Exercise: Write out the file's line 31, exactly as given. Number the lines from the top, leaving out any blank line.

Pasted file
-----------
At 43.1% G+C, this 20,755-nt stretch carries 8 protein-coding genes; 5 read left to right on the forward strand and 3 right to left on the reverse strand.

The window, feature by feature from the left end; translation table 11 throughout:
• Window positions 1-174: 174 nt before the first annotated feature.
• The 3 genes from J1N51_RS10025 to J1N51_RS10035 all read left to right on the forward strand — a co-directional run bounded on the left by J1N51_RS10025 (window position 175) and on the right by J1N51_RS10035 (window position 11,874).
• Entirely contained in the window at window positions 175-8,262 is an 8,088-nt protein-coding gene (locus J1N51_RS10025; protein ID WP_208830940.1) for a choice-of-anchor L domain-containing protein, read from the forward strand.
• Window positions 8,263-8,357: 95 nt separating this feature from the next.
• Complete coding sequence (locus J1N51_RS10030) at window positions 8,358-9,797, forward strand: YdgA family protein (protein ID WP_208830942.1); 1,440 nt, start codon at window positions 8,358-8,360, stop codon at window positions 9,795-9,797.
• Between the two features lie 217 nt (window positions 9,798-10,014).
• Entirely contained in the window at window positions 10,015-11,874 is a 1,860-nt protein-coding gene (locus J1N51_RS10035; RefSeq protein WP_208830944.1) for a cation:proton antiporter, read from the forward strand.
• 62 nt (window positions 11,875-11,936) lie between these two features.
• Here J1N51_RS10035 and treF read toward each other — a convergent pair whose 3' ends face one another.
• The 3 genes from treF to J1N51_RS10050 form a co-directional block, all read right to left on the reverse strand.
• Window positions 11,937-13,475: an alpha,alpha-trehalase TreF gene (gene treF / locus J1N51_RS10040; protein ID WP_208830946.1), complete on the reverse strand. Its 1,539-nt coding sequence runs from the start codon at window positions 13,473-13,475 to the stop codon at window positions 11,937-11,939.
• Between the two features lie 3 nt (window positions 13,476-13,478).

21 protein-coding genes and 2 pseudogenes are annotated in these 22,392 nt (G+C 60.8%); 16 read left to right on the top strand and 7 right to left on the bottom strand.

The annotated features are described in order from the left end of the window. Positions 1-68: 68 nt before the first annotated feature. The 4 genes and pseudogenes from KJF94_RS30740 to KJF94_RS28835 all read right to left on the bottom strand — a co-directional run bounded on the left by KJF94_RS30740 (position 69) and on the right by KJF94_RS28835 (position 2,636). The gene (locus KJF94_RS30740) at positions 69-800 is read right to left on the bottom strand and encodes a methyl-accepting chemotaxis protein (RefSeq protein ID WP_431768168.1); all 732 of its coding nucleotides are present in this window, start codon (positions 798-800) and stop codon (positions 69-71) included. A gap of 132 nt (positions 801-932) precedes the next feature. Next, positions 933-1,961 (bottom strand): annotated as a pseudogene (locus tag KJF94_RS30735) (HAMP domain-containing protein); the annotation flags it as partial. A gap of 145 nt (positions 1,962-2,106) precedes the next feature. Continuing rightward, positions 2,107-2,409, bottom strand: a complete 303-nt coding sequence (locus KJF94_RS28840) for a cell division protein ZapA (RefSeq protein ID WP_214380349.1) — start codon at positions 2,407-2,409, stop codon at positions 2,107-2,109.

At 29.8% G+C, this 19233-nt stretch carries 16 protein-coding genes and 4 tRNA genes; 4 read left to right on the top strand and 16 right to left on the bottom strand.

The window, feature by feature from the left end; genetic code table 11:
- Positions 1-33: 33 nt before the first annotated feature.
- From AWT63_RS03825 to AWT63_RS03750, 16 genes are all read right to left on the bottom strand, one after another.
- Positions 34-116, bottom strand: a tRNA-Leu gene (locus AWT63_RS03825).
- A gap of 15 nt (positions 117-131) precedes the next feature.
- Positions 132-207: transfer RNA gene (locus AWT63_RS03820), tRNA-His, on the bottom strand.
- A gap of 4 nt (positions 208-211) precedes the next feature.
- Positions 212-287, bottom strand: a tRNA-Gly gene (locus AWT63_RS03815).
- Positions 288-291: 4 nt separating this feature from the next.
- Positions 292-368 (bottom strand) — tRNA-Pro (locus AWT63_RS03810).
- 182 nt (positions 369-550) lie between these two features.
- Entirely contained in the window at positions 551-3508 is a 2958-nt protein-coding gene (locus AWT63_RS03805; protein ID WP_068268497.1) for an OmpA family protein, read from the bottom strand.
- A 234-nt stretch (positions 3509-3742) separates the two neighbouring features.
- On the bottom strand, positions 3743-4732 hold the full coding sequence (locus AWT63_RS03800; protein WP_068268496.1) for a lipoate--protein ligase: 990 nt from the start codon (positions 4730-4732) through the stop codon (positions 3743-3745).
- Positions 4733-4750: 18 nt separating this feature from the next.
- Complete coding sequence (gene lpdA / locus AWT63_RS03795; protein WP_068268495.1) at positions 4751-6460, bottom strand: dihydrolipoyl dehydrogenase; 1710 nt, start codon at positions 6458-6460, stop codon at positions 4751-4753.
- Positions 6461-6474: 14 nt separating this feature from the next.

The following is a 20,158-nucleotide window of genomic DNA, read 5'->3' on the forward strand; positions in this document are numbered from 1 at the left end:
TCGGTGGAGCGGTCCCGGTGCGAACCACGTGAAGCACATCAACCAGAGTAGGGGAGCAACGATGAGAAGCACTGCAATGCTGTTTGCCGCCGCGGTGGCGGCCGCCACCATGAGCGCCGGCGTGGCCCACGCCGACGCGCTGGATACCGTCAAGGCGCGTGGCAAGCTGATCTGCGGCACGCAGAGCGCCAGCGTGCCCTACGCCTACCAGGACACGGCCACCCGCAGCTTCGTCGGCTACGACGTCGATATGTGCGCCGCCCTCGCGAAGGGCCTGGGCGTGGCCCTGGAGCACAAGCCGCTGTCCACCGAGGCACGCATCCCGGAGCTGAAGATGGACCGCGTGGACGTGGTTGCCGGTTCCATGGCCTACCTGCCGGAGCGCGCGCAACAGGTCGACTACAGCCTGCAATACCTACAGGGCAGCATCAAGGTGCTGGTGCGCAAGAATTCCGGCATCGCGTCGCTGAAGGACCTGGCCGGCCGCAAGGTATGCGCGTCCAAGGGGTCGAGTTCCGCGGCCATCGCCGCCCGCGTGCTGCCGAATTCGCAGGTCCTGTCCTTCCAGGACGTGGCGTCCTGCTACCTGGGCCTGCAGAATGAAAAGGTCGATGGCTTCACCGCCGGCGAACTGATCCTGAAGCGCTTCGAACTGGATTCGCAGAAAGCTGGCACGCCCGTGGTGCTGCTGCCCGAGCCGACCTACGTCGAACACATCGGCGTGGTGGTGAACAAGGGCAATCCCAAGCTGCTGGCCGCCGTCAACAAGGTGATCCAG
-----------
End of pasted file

- On the bottom strand, positions 3743-4732 hold the full coding sequence (locus AWT63_RS03800; protein WP_068268496.1) for a lipoate--protein ligase: 990 nt from the start codon (positions 4730-4732) through the stop codon (positions 3743-3745).